Raiders

Raiders

The Raiders' pass rush is coming on strong.

Quarterbacks have felt heat in particular during the team’s perfect three-game homestand, with 12 sacks in that span and 10 in the past two contests. That has sent the Raiders soaring up the NFL sack list, now ranked 15th with 25 quarterback takedowns in 10 games.

Part of that is improved talent. Opportunities also are a crucial, oft-forgotten variable in this equation.

“[On Thursday] night against Phillip Rivers, we knew he had to throw it so you’re going to get a chance to rush," Raiders coach Jon Gruden said Monday. "We knew they were going to throw it in Detroit, and we get a chance to rush. And at the end of the game yesterday we knew they had to throw it, so you get some opportunities to swing the bat. We’ve been better against the run and we’ve given ourselves more third-down opportunities than we did a year ago.

“But with that being said I think that has something to do with it. And we’re much improved. You know we’ve got better rushers and we’re getting better results.”

The 25 sacks through 10 games is nearly double last year’s total, a positive sign to be sure but no barometer of pass-rush success.

Gruden never misses a moment to say sacks aren’t the only way to measure an impactful pass rush. He prefers the factor grade, which remains internal but includes sacks, pressures, forced fumbles, run stops, edge setting and passes defensed, among other things. Here’s what we can quantify.

 

The Raiders are hands down better rushing the passer over last year. They have more sacks and quarterback hurries than they had all of 2018, according to analytics site Pro Football Focus.

Here’s what the Raiders totaled rushing the passer in 2018: 13 sacks, 36 quarterback hits, 97 individual hurries -- 146 total individual pressures.

The Raiders are going to generate much more pressure this time around if the season continues this way.

2019 project pass-rush stats: 40 sacks, 35 quarterback hits, 190 individual hurries -- 265 total individual pressures

As we’ve already said, 2018’s a bad gauge of competence in this effort. This year’s numbers project to be better than 2017, when the Raiders had Khalil Mack and Bruce Irvin leading the charge. They would come in just under 2016, the team’s last playoff season, except in sacks.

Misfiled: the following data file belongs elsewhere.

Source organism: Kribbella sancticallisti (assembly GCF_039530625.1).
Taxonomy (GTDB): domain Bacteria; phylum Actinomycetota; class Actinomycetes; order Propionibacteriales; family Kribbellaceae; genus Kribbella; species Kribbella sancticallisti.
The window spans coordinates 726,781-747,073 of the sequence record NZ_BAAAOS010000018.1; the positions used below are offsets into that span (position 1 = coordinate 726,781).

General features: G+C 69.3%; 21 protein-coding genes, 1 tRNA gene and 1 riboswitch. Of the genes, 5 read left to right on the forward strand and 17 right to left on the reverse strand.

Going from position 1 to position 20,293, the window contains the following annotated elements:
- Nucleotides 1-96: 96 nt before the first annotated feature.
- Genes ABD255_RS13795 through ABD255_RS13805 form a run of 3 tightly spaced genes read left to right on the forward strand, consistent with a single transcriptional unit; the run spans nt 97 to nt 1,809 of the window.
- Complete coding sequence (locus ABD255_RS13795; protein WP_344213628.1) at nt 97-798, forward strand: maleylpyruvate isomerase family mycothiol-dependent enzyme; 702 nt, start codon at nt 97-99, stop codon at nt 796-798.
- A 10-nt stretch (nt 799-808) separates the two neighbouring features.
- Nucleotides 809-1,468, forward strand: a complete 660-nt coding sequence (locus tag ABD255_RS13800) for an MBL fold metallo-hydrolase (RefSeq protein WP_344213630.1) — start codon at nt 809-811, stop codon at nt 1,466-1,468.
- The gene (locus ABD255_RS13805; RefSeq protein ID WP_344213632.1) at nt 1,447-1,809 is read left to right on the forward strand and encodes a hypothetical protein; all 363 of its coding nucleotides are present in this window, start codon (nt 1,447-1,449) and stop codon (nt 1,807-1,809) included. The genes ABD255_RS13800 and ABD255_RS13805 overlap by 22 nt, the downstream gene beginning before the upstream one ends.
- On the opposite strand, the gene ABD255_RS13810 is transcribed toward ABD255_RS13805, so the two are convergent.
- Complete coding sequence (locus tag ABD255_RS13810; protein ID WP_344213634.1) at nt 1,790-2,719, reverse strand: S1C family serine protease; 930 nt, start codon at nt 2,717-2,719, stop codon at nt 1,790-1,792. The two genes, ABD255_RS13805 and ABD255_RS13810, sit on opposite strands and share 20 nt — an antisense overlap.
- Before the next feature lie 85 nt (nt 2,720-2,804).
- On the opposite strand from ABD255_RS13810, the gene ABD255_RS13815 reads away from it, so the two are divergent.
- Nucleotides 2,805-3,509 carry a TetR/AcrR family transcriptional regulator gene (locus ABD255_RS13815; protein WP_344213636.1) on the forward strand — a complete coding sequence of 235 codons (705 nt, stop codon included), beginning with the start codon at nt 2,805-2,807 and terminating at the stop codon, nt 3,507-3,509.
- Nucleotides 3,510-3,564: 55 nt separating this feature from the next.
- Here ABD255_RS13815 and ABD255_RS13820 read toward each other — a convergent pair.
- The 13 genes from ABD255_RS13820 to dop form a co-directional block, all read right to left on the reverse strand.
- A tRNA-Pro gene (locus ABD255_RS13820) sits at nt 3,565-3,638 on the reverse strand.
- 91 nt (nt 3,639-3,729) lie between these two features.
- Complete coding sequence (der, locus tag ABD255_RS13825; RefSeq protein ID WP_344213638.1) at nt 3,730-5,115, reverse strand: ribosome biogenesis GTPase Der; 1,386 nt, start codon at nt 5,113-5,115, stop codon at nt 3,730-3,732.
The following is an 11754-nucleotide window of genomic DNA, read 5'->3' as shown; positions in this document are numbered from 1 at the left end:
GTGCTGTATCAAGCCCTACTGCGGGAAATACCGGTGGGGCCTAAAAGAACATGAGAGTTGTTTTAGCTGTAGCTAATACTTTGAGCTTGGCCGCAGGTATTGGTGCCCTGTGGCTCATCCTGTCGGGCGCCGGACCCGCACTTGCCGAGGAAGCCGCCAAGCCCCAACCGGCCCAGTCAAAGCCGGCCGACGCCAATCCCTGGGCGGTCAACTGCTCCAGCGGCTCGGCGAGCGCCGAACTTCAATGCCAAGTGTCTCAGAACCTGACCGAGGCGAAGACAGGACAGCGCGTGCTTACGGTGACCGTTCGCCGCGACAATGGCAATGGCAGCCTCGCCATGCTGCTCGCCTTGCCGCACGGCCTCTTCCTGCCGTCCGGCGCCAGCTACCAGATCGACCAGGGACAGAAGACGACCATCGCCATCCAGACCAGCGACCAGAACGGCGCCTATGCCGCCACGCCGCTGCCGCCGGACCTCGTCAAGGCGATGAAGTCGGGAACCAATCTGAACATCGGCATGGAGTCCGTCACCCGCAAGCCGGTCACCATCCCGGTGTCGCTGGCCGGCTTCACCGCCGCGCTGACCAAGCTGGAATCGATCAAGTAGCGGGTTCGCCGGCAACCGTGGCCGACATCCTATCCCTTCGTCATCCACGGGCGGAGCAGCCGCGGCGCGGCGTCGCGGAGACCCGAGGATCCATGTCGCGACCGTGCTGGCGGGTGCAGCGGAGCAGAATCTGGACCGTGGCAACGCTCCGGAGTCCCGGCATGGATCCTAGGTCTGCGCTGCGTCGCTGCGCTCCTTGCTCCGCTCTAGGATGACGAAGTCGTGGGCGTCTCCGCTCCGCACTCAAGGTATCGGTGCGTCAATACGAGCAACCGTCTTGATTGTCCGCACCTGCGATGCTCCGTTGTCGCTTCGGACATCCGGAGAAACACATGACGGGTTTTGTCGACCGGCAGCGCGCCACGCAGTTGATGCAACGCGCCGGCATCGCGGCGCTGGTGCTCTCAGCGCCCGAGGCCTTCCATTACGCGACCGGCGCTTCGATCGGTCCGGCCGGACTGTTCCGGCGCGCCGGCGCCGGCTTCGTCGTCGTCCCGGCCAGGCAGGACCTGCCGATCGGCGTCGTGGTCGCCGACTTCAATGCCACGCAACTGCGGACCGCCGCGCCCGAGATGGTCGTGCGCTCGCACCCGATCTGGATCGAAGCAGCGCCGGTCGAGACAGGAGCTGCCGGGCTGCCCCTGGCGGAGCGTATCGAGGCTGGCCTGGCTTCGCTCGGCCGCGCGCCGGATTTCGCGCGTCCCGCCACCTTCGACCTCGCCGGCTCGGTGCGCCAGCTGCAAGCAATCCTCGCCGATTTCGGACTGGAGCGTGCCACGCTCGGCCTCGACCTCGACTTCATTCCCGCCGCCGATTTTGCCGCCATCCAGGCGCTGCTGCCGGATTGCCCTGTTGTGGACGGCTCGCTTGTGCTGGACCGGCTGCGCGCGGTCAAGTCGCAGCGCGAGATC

2017 stats: 36 sacks, 49 hits, 164 individual hurries -- 249 total individual pressures
2016 stats: 27 sacks, 50 hits, 202 individual hurries -- 279 total individual pressures

The Raiders have surged into the backfield behind Clelin Ferrell’s improvement off the edge, Maxx Crosby’s tenacious energy and Benson Mayowa’s efficient efforts. Ferrell and Crosby are rookies and have made great strides in recent weeks. Maurice Hurst has been solid on the interior, and newcomer Dion Jordan brings athleticism and agility to the interior rush.

“We’re finally finding our groove and starting to rush well as a group,” Hurst said. “That’s more important that you think. We’ve had to switch spots and rotate guys around the line. We’ve lost some guys along the way, but we’ve gotten to a point where we’re comfortable with what we’re doing even with new guys coming in. That speaks volumes to how we have been prepared.

"It’s something we have to keep going if we want to keep winning.”

[RELATED: Raiders DE Crosby named AFC Defensive Player of the Week]

Hurst says part of that is individual improvement, but an underrated portion is the line working well together.

“It’s a timing thing and a communication thing, and that’s something we have really picked up over these past few games,” Hurst said.